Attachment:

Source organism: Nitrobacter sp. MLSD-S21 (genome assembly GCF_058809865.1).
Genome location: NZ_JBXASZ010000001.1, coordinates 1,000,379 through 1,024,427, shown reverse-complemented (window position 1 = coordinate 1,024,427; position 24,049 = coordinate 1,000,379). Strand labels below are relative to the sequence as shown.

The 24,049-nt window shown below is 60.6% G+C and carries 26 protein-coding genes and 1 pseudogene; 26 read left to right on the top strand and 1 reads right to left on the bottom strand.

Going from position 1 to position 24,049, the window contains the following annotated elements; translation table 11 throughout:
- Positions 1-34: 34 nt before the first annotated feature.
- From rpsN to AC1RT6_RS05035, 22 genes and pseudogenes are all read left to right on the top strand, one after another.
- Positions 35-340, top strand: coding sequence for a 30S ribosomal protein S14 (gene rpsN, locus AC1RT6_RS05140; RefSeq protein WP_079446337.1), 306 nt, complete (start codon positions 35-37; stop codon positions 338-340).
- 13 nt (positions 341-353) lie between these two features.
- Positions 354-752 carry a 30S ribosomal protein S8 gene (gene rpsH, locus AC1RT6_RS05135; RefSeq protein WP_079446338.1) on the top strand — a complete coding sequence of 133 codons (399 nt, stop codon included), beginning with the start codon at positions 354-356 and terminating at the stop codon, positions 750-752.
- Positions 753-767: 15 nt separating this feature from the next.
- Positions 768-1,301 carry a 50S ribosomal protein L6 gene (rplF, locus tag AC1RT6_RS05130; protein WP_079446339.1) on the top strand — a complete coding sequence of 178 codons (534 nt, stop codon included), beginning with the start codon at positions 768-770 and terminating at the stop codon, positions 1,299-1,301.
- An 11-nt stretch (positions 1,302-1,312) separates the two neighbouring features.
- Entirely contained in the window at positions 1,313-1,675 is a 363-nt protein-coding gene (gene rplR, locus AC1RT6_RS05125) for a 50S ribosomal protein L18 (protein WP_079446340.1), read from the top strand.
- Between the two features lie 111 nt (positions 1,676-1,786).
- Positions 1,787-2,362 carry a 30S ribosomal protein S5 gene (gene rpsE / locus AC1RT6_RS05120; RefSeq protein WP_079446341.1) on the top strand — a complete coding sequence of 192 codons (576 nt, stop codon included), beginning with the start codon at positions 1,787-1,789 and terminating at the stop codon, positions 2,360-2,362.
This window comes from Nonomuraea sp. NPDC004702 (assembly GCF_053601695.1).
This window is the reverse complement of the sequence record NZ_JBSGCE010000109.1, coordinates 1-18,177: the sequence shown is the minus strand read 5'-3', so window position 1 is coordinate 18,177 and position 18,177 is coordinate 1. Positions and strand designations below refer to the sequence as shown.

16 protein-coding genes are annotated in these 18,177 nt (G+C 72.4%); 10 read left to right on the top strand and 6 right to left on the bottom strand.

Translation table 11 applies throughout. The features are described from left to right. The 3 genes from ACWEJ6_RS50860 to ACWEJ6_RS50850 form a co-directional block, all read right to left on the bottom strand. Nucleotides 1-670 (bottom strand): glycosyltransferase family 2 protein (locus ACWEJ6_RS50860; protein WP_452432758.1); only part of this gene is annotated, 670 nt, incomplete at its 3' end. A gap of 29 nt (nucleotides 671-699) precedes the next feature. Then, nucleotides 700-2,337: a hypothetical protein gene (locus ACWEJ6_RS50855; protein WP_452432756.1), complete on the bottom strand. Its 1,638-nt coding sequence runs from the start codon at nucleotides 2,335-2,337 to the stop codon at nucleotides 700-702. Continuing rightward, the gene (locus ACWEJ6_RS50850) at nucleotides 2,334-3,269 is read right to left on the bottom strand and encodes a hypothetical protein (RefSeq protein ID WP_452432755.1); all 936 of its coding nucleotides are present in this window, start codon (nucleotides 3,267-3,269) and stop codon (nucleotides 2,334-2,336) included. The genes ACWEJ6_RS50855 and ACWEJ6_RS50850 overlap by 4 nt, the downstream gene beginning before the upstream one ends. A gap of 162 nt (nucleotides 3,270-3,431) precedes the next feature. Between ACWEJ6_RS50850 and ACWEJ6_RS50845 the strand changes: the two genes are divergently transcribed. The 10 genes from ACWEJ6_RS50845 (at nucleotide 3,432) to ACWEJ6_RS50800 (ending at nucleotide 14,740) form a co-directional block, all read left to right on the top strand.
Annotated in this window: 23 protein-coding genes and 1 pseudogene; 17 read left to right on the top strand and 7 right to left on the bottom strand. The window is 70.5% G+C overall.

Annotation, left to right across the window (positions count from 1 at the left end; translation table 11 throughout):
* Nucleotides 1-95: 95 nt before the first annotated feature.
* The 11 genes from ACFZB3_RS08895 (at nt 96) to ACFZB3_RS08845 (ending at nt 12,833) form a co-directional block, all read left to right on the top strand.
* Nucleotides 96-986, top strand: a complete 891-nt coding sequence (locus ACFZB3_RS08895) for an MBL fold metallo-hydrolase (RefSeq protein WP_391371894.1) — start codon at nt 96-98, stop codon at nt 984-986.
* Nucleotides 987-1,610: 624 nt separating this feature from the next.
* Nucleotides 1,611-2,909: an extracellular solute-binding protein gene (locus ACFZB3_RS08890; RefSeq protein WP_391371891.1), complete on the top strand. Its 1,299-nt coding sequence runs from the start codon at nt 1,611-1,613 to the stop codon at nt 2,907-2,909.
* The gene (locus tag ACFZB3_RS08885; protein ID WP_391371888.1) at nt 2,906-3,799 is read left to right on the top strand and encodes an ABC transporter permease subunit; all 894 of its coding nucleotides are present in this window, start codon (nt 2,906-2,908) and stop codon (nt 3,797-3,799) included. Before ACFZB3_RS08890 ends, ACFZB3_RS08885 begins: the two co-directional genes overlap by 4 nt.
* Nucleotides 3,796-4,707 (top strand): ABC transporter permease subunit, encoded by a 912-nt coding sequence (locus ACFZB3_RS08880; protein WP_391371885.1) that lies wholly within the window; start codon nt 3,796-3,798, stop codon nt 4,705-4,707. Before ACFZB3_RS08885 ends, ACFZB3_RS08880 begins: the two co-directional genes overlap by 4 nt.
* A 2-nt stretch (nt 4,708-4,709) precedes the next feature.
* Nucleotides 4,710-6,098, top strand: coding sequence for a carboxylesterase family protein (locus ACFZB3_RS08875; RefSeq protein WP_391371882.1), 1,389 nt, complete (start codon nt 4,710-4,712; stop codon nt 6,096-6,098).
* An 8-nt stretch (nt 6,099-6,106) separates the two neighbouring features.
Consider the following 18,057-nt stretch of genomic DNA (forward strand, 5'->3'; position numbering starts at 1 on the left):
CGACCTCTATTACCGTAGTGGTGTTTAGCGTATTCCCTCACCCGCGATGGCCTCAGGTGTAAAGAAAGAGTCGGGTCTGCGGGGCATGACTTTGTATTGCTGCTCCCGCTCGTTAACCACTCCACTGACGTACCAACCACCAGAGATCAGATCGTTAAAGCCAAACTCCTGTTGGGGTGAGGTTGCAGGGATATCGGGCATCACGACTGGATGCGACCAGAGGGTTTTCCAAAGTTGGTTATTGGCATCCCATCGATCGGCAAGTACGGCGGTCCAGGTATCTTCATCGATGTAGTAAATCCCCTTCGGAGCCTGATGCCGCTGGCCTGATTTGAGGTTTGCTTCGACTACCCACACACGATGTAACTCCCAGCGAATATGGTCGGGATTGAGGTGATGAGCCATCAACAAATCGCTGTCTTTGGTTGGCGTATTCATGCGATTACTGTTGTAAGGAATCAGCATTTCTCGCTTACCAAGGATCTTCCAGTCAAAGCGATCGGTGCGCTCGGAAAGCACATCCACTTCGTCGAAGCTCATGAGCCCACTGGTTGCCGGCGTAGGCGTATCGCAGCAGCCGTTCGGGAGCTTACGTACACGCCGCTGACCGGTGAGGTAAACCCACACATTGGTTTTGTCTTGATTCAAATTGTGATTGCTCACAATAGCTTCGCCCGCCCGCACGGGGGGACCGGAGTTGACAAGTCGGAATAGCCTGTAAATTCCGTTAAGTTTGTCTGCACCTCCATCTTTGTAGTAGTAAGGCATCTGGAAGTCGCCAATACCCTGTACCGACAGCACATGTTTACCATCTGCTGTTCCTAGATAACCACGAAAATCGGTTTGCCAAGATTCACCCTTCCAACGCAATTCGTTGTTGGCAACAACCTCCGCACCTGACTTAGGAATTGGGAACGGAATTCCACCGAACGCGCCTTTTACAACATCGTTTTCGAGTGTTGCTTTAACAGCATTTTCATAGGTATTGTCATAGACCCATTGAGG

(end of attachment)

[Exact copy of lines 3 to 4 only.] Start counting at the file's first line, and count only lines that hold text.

The 24,049-nt window shown below is 60.6% G+C and carries 26 protein-coding genes and 1 pseudogene; 26 read left to right on the top strand and 1 reads right to left on the bottom strand.

Going from position 1 to position 24,049, the window contains the following annotated elements; translation table 11 throughout: